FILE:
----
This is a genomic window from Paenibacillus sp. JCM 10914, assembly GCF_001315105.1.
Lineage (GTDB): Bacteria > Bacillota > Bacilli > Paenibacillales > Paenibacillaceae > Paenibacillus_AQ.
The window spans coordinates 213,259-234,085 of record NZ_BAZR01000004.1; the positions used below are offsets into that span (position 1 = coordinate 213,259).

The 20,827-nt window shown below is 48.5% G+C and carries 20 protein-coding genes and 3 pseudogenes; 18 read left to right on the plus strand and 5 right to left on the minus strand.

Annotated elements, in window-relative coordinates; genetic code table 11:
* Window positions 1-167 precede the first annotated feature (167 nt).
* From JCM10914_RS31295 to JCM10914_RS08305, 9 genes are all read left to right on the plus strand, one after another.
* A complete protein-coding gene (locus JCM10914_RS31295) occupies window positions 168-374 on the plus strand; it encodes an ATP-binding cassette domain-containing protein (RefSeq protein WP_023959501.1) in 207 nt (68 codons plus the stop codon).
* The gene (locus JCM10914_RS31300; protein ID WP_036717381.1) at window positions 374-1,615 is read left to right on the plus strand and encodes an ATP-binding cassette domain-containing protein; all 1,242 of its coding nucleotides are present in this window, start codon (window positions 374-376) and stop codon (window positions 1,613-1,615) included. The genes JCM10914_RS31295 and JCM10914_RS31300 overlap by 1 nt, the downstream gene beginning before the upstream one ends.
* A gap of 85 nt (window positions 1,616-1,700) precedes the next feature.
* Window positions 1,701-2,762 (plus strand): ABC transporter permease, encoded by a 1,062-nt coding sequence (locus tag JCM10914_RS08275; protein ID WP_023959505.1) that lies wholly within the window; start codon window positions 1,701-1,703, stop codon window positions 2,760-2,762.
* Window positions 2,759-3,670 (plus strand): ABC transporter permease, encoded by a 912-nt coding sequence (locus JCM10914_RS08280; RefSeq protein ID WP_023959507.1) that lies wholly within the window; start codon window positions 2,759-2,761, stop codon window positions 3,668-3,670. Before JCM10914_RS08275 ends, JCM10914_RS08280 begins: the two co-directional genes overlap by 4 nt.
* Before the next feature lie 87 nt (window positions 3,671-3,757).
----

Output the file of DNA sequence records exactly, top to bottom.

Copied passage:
This is a genomic window from Paenibacillus sp. JCM 10914, assembly GCF_001315105.1.
Lineage (GTDB): Bacteria > Bacillota > Bacilli > Paenibacillales > Paenibacillaceae > Paenibacillus_AQ.
The window spans coordinates 213,259-234,085 of record NZ_BAZR01000004.1; the positions used below are offsets into that span (position 1 = coordinate 213,259).

The 20,827-nt window shown below is 48.5% G+C and carries 20 protein-coding genes and 3 pseudogenes; 18 read left to right on the plus strand and 5 right to left on the minus strand.

Annotated elements, in window-relative coordinates; genetic code table 11:
* Window positions 1-167 precede the first annotated feature (167 nt).
* From JCM10914_RS31295 to JCM10914_RS08305, 9 genes are all read left to right on the plus strand, one after another.
* A complete protein-coding gene (locus JCM10914_RS31295) occupies window positions 168-374 on the plus strand; it encodes an ATP-binding cassette domain-containing protein (RefSeq protein WP_023959501.1) in 207 nt (68 codons plus the stop codon).
* The gene (locus JCM10914_RS31300; protein ID WP_036717381.1) at window positions 374-1,615 is read left to right on the plus strand and encodes an ATP-binding cassette domain-containing protein; all 1,242 of its coding nucleotides are present in this window, start codon (window positions 374-376) and stop codon (window positions 1,613-1,615) included. The genes JCM10914_RS31295 and JCM10914_RS31300 overlap by 1 nt, the downstream gene beginning before the upstream one ends.
* A gap of 85 nt (window positions 1,616-1,700) precedes the next feature.
* Window positions 1,701-2,762 (plus strand): ABC transporter permease, encoded by a 1,062-nt coding sequence (locus tag JCM10914_RS08275; protein ID WP_023959505.1) that lies wholly within the window; start codon window positions 1,701-1,703, stop codon window positions 2,760-2,762.
* Window positions 2,759-3,670 (plus strand): ABC transporter permease, encoded by a 912-nt coding sequence (locus JCM10914_RS08280; RefSeq protein ID WP_023959507.1) that lies wholly within the window; start codon window positions 2,759-2,761, stop codon window positions 3,668-3,670. Before JCM10914_RS08275 ends, JCM10914_RS08280 begins: the two co-directional genes overlap by 4 nt.
* Before the next feature lie 87 nt (window positions 3,671-3,757).